GRK6 is a member of the GRK family of proteins that were initially identified as kinases responsible for the desensitization and downregulation of GPCRs. In this report, we identified GRK6 as an important molecule that promotes efficient apoptotic cell engulfment by several types of macrophages. A deficiency of this molecule resulted in an autoimmune-like disease and splenic iron accumulation in these mice. GRK6-mediated engulfment was largely independent of two well-established intracellular engulfment pathways, DOCK180/ELMO/Rac1 and GULP/Rac1, but did require GIT1 and the phosphorylation of radixin and moesin.
Both GRK2 and GRK6 expressions enhanced apoptotic engulfment. However, the promotion of apoptotic cell engulfment by GRK6 but not GRK2 depends on its kinase activity. A previous report showed that GRK2 positively regulated integrin-dependent epithelial cell migration in a kinase activity-independent manner, which was orchestrated by GIT120
. The function of GRK2 in cell migration was regulated by its phosphorylation at certain tyrosine and serine residues20
, which led to the interaction of GRK2 with GIT1. This interaction modulates the Rac1/PAK/MEK/ERK1/2 pathway in response to sphingosine-1-phosphate and adhesion20
. In contrast, the GRK6–GIT1 complex did not significantly influence this pathway (Supplementary Fig. S8
). Considering these differences, the pro-migratory or pro-engulfmental signal transduction pathway mediated by GRK244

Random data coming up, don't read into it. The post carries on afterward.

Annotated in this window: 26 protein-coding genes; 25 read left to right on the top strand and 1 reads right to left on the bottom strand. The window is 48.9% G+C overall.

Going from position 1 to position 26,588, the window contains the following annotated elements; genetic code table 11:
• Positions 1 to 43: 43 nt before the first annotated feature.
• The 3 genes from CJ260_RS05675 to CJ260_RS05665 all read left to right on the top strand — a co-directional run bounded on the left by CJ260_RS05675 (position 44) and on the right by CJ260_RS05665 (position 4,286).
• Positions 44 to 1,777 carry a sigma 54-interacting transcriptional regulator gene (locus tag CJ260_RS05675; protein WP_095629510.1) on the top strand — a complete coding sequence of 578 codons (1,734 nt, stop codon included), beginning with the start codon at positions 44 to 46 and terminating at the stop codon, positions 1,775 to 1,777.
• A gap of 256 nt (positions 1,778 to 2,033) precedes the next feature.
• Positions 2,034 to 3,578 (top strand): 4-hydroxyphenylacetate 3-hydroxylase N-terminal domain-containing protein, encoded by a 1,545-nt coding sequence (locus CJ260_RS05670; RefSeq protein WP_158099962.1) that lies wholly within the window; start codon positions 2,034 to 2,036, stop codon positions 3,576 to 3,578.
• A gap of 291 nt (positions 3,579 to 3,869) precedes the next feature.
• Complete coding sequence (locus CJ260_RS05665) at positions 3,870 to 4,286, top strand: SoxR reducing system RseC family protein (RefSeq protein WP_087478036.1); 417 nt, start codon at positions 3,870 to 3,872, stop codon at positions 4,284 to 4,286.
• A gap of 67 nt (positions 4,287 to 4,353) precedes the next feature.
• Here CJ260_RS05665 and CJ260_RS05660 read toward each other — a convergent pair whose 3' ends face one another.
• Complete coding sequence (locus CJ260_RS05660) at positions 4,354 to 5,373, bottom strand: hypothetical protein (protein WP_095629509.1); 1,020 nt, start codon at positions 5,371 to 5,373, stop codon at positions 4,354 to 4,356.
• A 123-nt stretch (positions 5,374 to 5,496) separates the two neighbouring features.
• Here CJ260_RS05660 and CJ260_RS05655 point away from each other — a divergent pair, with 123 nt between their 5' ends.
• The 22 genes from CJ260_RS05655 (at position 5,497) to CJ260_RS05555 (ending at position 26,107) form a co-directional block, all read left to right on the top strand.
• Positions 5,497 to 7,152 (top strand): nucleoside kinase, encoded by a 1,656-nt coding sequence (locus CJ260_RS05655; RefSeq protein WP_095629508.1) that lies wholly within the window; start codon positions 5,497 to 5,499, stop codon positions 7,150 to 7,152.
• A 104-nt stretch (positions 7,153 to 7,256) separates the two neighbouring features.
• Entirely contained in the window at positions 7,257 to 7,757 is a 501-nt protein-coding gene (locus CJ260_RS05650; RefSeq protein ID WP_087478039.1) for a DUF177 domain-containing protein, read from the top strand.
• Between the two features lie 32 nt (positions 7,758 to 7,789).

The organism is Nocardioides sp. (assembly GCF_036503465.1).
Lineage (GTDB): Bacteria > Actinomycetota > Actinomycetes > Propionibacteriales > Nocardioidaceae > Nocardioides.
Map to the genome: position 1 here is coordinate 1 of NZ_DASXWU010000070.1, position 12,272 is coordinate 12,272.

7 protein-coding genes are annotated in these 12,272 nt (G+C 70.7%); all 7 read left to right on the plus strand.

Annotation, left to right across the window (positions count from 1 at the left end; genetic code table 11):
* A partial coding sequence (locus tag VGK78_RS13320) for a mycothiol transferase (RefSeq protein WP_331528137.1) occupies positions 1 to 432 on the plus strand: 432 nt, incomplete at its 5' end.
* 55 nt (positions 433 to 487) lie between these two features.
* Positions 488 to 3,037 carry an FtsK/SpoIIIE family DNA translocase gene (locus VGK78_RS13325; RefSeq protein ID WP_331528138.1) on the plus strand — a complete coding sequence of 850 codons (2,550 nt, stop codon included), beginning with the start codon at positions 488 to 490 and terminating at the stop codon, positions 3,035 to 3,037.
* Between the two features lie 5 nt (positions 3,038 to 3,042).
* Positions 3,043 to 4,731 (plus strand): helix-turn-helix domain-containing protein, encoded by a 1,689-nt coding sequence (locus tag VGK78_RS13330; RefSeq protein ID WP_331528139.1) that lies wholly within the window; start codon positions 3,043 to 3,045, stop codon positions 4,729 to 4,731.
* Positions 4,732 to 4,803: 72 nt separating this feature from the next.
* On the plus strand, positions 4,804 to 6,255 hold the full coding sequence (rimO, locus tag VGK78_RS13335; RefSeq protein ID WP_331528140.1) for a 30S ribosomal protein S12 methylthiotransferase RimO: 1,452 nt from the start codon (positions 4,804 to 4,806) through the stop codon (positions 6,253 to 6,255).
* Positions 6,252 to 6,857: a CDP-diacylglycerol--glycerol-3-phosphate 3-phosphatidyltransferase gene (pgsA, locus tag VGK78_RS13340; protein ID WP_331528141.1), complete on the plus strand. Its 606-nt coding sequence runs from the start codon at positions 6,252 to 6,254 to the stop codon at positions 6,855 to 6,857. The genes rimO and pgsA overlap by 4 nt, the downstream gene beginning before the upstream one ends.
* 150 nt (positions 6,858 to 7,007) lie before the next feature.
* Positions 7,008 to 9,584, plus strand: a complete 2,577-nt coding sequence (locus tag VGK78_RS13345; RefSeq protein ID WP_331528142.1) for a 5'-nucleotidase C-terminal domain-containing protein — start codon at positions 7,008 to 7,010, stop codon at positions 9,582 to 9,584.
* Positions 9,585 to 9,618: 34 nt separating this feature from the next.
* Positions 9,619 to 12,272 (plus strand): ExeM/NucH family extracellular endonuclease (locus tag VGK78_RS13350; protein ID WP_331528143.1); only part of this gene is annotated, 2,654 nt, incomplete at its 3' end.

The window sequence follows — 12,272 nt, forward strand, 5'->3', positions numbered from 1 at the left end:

or GRK6 is regulated by distinct molecular mechanisms, although GIT1 is common to both the pathways. GRK2 was reported to directly phosphorylate ERM46
, whereas it did not undergo direct phosphorylation by GRK6. This may also contribute to the different signalling pathways by the two GRKs. The molecular mechanism by which GRK2 or GRK6 defines its specific signal transduction pathway will be an interesting theme for future studies.
With regard to the clearance of senescent red blood cells by splenic macrophages, the CD47-SHPS-1 regulatory system has been well studied47
. The CD47-SHPS-1 system defines self- and non-self recognition by macrophages, which generates the so-called ‘Don’t eat me signal’ that enables viable red blood cells to escape engulfment by phagocytes. In this study, we found that GRK6 promoted the engulfment of senescent red blood cells by red splenic macrophages and contributed to iron homoeostasis. A recent report40
showed that Spic-deficient mice selectively lost splenic red pulp macrophages. In these mice, iron deposition in their spleens was observed due to the inefficient engulfment of dead red blood cells. In spite of this iron deposition, Spic-deficient mice did not show any significant abnormalities in total iron homoeostasis, which was similar to GRK6-deficient mice. To date, studies on the diseases of iron metabolism have usually focused on the proteins that directly alter iron transport, such as iron transporters/exporters, receptors for iron-binding proteins or the regulators of the activities of these transporters and receptors. Our study provides a new model of human iron disorders in the spleen. GRK6 may be a candidate gene that is responsible for iron overload in some patients.
In summary, we revealed that GRK6 was involved in apoptotic cell clearance by two independent subsets of macrophages in the spleen. GRK6 greatly contributed to removing unnecessary B cells by splenic white pulp macrophages and removing senescent red blood cells by splenic red pulp macrophages. However, we cannot rule out the possibility that some unidentified roles for GRK6, other than engulfment, influence the phenotypes of GRK6-deficient mice, as our experiments were performed using GRK6 systemic knockout mice. Thus, to conclude that the phenotypes observed here were due to engulfment defects by GRK6-deficient macrophages, it will be necessary to examine the phenotypes of GRK6-deficient mice after transplanting bone marrow cells from WT mice and vice versa.